Before the story of Tzelophchad’s daughters is even told, their names are listed, in Numbers 26:33. The list appears again, in 27:1, before they ask their question to Moses about their inheritance, and a third time, in 36:11, in conjunction with the law requiring them to marry within their tribe. The laws related to their situation would have been just as clear without listing their names; why bother repeating them?
Even today, if parents have a run of three or more children of the same sex, they can expect some muttering and speculation, and possibly even rude questions, about whether or not they are disappointed, or “trying for” a child of the other sex, or some such. In a society as patriarchal as the ancient Middle East, one can imagine how much more gossip would surround a father with a prestigious ancestry who had five daughters and no sons.
Perhaps Tzelophchad and his wife were trying to quench that gossip when they named their youngest daughter Tirtzah—from the root r-tz-h, “to be pleased with, to accept.” (See, for example, Genesis 33:10, Exodus 28:38, Leviticus 26:41.) Tirtzah and her sisters could observe that if the youngest child of the family was given this name, then kal va-chomer the four elder daughters were valued for who they were, and their parents had no regrets that God had only sent them daughters. With that self-confidence, they were able to present their case to Moses.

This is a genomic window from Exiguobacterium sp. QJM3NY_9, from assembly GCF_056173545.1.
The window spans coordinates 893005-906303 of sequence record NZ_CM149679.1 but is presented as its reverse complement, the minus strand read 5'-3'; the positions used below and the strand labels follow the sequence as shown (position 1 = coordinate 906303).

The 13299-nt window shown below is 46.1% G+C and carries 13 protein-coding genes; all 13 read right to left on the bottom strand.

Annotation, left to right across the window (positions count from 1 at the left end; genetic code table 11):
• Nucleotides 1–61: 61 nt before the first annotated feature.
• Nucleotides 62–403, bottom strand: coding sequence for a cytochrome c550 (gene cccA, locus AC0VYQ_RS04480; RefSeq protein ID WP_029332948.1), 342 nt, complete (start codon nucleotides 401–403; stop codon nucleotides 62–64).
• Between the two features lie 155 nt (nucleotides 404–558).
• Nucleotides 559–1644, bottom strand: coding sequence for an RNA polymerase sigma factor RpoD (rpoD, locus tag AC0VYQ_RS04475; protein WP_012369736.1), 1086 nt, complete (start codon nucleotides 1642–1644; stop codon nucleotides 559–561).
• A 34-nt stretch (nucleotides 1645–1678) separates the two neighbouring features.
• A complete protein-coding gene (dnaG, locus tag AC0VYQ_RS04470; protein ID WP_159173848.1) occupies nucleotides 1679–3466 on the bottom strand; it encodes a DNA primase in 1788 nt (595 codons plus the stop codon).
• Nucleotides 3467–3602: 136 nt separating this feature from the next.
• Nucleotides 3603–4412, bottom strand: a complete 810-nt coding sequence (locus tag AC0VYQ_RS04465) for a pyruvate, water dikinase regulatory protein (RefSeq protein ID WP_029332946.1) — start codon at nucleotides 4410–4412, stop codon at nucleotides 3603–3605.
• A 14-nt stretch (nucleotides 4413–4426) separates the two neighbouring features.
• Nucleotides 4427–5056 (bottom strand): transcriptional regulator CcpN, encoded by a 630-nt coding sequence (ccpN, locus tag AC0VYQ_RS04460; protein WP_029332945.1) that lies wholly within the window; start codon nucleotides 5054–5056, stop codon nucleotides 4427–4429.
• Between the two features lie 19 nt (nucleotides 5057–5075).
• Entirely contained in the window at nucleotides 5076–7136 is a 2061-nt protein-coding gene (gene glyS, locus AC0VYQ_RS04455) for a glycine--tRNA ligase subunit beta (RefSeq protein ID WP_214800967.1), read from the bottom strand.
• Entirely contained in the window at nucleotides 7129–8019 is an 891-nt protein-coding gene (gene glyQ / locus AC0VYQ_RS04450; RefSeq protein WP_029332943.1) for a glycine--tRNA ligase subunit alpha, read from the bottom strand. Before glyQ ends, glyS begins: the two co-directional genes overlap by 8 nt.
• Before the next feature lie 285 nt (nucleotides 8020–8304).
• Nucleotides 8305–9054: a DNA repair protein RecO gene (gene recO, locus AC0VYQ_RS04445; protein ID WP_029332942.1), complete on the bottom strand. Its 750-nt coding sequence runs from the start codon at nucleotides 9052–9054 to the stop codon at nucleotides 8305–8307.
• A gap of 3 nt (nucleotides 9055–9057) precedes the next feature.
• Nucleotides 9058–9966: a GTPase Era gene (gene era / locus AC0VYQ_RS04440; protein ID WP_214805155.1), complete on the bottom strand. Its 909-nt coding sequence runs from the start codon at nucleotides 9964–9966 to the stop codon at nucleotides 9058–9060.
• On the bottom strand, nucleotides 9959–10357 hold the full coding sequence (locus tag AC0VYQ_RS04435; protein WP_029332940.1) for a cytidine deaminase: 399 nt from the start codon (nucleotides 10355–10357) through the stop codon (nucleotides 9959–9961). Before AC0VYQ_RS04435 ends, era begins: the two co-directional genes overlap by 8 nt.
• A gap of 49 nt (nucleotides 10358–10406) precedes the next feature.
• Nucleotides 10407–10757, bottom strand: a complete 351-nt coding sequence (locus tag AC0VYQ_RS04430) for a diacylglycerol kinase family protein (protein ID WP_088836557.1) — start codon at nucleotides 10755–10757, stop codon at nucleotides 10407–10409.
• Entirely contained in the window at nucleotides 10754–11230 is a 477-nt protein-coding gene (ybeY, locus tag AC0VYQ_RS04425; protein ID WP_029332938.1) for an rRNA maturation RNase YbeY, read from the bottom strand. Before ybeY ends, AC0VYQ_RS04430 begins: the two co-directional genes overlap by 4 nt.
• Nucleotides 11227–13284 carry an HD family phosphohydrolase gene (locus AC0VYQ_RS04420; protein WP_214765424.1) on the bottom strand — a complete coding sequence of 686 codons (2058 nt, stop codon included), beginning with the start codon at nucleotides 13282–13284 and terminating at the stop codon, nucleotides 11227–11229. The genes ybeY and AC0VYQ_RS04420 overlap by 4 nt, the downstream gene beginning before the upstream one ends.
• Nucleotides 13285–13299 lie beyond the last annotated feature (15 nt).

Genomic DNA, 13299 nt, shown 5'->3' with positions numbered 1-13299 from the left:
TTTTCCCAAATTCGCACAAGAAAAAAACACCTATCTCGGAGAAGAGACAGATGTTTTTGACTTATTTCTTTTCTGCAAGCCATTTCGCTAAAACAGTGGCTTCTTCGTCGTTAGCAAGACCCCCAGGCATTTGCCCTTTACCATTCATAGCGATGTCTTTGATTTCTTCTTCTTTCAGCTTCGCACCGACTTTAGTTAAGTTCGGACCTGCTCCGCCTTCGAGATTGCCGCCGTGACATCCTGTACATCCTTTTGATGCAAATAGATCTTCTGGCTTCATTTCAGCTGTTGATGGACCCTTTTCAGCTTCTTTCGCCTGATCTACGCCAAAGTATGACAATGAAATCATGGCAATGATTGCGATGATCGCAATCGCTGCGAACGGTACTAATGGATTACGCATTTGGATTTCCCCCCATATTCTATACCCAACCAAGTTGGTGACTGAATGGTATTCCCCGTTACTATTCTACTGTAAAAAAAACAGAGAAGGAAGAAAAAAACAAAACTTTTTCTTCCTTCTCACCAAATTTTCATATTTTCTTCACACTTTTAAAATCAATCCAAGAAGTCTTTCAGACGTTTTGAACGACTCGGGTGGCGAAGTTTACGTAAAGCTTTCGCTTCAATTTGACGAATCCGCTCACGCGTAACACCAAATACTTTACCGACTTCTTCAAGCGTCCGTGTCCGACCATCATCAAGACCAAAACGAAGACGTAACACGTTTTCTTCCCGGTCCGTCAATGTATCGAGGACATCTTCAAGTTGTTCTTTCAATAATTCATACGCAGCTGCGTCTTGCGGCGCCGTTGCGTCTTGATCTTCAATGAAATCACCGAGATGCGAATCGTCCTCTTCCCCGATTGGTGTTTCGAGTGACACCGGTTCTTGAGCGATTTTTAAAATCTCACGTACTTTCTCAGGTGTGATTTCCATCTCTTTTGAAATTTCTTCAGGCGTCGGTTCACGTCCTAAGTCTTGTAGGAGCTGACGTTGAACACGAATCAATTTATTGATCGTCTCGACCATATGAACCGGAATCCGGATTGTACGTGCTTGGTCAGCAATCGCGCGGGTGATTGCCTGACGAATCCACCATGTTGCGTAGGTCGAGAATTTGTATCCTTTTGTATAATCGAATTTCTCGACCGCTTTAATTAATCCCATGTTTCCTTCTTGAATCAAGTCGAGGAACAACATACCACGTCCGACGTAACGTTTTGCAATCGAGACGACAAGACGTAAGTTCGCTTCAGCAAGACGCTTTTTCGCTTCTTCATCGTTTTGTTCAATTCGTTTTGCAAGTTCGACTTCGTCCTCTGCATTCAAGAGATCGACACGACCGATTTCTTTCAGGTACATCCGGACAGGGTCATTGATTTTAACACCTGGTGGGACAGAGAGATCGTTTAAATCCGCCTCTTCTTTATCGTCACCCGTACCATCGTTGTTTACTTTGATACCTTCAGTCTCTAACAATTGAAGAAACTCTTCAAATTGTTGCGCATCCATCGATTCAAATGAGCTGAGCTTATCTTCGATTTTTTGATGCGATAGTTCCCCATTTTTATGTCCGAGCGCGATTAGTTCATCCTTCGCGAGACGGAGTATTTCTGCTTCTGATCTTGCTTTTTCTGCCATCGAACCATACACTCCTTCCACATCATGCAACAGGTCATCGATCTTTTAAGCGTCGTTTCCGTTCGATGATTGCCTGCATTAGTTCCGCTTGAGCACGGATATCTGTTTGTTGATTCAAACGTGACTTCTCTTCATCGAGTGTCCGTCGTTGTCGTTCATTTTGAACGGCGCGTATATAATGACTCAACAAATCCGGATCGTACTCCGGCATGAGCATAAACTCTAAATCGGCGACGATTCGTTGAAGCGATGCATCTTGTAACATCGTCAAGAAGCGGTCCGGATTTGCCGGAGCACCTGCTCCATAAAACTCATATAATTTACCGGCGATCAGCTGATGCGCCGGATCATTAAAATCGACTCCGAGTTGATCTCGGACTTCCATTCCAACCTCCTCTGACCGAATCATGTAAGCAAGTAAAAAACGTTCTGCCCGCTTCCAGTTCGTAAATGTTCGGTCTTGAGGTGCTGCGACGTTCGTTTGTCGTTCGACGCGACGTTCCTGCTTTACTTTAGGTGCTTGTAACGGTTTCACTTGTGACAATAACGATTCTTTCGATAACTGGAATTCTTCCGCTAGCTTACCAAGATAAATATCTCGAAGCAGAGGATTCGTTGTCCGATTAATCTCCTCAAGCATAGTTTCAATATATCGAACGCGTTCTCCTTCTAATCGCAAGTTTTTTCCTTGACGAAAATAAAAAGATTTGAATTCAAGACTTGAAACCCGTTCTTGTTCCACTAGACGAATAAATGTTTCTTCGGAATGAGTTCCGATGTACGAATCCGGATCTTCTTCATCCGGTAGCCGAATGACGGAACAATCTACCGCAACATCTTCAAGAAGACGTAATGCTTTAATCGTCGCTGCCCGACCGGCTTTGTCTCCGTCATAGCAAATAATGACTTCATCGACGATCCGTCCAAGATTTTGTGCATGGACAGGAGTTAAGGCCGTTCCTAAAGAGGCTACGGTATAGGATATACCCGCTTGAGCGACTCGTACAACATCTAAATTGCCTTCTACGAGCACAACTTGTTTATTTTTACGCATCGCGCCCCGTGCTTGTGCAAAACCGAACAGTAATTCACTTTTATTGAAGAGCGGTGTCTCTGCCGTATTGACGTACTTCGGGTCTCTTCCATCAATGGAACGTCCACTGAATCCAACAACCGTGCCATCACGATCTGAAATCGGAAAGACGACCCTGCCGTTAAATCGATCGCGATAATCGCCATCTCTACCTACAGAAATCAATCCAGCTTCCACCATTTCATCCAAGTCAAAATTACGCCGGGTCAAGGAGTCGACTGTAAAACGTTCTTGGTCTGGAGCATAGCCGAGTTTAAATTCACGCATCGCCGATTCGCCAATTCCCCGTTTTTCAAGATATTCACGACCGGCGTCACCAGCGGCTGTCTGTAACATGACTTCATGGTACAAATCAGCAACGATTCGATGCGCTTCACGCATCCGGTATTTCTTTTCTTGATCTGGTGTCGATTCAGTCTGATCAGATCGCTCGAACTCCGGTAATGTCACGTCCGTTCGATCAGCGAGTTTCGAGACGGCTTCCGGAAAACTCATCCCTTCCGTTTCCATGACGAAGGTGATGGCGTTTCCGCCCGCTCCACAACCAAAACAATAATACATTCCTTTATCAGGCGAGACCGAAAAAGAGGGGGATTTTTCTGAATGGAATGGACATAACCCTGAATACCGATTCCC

The lesson for contemporary parents is left as an exercise for the reader.